Australian mining magnate Gina Rinehart gazumps rivals by promising to buy vast Kidman cattle holdings – with or without Chinese partners
Australian consortium tabled A$386 million bid for the land, which was preferred by lawmakers opposed to foreign ownership of farmland
An all-Australian consortium on Friday withdrew its bid to buy Australia’s largest cattle empire after the country’s richest woman announced that she was prepared to buy it outright without a Chinese partner.
Gina Rinehart said on Thursday she is prepared to pay the entire A$386.5 million for the country’s largest private landholding, S. Kidman & Co., if regulators block her Chinese partner, China’s Shanghai CRED Real Estate Stock Co., from buying a 33 per cent stake.
The Australian consortium compromising four cattle families known as BBHO made a counter-bid last week of A$386 million. The bid was championed by lawmakers opposed to any foreign ownership of farmland. BBHO, representing the Buntine, Brinkworth, Harris and Oldfield families, announced on Friday it had withdrawn its bid.
The Australian government announced in May that the collection of 10 cattle ranches, a bull breeding stud and a feed lot covering 101,411 sq km in four states would never be to sold to foreign interests, after vetoing a second Chinese-led bid.
The Australia-China consortium, Australian Outback Beef, on Thursday bettered the BBHO bid by A$500,000. But crucially, Rinehart said her company Hancock Prospecting was prepared to buy the entire cattle empire if regulators in Australia or China rejected the Chinese stake.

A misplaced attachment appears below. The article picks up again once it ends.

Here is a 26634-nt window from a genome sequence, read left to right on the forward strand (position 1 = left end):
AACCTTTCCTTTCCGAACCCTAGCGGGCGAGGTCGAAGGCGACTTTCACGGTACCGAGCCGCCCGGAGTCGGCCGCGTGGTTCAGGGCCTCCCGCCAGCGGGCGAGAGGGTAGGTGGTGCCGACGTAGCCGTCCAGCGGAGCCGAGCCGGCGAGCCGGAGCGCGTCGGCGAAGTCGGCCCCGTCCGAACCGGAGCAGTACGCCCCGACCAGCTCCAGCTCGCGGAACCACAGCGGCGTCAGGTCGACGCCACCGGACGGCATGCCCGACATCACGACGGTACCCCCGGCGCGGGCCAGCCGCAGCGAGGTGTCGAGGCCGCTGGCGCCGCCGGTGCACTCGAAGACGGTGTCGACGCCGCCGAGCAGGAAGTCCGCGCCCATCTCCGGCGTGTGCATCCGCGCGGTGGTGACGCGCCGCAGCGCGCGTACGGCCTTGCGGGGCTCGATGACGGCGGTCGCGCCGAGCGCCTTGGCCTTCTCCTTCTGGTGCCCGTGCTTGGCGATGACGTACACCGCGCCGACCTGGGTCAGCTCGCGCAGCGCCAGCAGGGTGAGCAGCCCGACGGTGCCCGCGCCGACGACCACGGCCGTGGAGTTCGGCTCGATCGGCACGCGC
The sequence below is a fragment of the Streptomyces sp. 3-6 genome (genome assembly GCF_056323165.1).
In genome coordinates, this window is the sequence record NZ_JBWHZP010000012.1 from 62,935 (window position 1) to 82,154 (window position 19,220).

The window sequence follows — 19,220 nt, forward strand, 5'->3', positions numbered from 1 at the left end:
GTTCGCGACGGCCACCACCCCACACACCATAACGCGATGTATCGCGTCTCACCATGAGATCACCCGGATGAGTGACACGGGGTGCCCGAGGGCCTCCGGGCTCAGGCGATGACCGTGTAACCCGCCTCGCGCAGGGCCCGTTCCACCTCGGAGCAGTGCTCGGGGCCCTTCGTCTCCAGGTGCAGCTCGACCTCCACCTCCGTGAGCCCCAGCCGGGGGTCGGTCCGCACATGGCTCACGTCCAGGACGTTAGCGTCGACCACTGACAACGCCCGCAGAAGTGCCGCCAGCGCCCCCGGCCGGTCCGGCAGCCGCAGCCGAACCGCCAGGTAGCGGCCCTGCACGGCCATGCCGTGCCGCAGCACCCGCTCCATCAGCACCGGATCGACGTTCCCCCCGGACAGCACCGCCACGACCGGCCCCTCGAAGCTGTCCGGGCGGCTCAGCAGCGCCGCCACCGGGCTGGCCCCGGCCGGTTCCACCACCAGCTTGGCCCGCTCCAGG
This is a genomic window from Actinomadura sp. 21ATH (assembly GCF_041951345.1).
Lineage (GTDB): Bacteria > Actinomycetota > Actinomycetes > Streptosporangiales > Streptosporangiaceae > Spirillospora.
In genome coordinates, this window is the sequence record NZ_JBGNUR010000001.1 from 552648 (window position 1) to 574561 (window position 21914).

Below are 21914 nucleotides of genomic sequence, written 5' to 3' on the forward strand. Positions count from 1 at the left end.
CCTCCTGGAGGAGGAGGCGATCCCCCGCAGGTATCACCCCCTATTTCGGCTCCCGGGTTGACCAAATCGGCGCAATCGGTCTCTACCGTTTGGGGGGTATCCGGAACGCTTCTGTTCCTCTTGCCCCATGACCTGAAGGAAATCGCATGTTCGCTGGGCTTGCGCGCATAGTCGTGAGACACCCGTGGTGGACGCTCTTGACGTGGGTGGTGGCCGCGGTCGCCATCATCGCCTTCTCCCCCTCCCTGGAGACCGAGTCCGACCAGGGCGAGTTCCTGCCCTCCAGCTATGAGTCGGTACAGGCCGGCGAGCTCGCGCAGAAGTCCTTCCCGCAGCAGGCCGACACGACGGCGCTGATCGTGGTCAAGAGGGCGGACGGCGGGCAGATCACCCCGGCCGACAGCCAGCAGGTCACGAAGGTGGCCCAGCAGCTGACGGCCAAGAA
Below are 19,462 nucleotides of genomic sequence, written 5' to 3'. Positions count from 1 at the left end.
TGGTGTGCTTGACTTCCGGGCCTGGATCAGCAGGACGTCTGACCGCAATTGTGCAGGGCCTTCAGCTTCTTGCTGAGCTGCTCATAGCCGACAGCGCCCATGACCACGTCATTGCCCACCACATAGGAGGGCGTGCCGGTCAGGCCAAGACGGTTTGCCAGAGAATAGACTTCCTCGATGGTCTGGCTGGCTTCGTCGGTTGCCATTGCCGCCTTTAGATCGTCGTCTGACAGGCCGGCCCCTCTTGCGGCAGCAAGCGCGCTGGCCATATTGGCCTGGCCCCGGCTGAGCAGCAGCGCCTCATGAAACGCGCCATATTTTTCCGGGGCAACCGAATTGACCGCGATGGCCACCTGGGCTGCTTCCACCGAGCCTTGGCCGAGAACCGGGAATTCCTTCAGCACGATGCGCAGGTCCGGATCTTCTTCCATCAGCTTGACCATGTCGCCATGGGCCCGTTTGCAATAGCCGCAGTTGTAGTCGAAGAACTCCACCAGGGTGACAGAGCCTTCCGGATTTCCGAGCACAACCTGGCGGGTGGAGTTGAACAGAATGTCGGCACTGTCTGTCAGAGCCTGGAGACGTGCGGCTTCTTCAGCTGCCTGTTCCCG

“I stand behind the bid and should ... approvals not be achieved, then Hancock will proceed with the acquisition on a 100 per cent basis,” she said in a statement. “We have the money to invest to properly maintain the stations and their hard-working staff.”
Observers said Rinehart had shown that buying the cattle properties was a priority and that she was prepared to use her abundant wealth to get it.
Kidman directors have recommended shareholders accept the Australian Outback Beef bid if there is no better offer.
“We congratulate the Hancock-Shanghai CRED consortium for similarly recognising the potential of the iconic Kidman brand,” BBHO said in a statement. “Should they be successful in completing the acquisition, we look forward to welcoming them as neighbours.”
China-based Dakang Australia Holdings withdrew its application to buy an 80 per cent stake in the family-owned company, founded by beef baron Sir Sidney Kidman in 1899, after the government’s announcement in May that the sale was contrary to national interest. The properties cover an area bigger than South Korea and almost the size of the US state of Virginia.
Foreign ownership of farmland is an increasingly sensitive issue in Australia, where many fear that Chinese-owned farms could supply Australian-grown produce to Chinese parent companies at discount prices or refuse to sell to Australian buyers.
But Australian investors such as Rinehart see a Chinese partner as an advantage in expanding exports to the world’s most populous country.